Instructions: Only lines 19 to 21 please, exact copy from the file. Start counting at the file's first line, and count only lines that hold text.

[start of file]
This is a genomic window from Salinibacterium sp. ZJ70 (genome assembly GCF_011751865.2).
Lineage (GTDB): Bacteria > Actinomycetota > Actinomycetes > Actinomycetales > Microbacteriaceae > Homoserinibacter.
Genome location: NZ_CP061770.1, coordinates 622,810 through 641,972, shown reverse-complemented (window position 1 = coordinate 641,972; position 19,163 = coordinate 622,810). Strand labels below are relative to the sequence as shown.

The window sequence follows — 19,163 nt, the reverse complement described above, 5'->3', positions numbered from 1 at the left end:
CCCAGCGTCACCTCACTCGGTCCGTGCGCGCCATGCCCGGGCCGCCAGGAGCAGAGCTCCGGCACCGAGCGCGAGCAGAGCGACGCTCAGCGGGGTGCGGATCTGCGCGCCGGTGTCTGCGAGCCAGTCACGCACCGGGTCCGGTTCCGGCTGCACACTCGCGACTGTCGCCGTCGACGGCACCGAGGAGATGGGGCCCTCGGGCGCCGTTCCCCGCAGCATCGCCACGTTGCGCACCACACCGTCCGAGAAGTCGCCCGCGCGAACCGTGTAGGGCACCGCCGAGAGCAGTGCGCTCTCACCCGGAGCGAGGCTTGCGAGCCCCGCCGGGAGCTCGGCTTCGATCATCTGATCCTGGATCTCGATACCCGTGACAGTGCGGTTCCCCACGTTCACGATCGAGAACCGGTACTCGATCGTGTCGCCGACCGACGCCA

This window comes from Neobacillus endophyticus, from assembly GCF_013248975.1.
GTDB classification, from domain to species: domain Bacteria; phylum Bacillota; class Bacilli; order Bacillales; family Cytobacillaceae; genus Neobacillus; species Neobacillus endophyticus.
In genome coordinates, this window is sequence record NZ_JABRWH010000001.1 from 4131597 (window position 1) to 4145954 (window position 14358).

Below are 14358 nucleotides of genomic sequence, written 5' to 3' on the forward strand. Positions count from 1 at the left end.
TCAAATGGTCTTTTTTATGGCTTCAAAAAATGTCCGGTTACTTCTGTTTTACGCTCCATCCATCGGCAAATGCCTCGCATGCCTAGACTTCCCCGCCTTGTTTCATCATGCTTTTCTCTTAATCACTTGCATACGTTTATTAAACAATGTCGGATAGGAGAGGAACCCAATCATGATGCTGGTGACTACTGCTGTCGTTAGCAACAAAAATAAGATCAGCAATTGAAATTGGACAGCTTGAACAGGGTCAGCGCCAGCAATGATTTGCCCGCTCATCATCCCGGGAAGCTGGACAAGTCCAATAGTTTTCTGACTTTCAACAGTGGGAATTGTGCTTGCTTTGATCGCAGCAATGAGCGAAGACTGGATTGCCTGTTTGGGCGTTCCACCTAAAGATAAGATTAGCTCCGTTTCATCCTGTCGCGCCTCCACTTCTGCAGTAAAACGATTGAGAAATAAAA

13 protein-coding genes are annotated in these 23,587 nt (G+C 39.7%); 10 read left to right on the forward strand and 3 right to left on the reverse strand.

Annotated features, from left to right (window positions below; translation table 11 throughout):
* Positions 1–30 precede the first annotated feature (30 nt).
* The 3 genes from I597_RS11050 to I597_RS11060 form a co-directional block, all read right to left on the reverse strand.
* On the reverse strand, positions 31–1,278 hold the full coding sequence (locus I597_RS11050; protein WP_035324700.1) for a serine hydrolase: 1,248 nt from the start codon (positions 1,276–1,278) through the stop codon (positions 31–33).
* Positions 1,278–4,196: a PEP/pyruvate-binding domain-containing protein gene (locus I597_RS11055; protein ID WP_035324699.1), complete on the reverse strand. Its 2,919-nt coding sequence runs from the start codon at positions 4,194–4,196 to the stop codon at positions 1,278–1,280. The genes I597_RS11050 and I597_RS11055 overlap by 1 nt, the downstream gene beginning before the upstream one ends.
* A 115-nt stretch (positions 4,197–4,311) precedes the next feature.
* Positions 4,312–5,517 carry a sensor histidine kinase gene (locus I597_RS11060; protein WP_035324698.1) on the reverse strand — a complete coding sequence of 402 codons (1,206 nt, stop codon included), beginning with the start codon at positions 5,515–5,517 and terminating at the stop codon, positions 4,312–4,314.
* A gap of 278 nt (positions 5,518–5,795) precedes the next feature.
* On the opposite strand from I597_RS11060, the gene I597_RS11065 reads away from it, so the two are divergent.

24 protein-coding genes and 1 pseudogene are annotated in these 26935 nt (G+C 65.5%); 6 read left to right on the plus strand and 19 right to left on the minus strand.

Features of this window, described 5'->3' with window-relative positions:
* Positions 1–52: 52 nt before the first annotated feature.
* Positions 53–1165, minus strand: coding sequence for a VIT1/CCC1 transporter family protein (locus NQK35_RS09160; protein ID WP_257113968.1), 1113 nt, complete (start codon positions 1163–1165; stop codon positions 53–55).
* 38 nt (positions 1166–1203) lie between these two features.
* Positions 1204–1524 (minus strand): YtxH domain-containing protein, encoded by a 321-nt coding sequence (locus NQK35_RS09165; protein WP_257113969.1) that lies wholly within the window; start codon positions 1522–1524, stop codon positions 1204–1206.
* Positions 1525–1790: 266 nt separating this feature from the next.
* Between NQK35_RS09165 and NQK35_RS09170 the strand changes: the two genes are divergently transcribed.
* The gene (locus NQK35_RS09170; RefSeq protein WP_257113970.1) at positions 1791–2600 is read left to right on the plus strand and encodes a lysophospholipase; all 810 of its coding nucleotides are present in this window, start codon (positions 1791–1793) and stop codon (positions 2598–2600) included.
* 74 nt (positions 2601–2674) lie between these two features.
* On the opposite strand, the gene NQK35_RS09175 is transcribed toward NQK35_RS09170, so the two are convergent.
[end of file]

* A gap of 278 nt (positions 5,518–5,795) precedes the next feature.
* On the opposite strand from I597_RS11060, the gene I597_RS11065 reads away from it, so the two are divergent.

24 protein-coding genes and 1 pseudogene are annotated in these 26935 nt (G+C 65.5%); 6 read left to right on the plus strand and 19 right to left on the minus strand.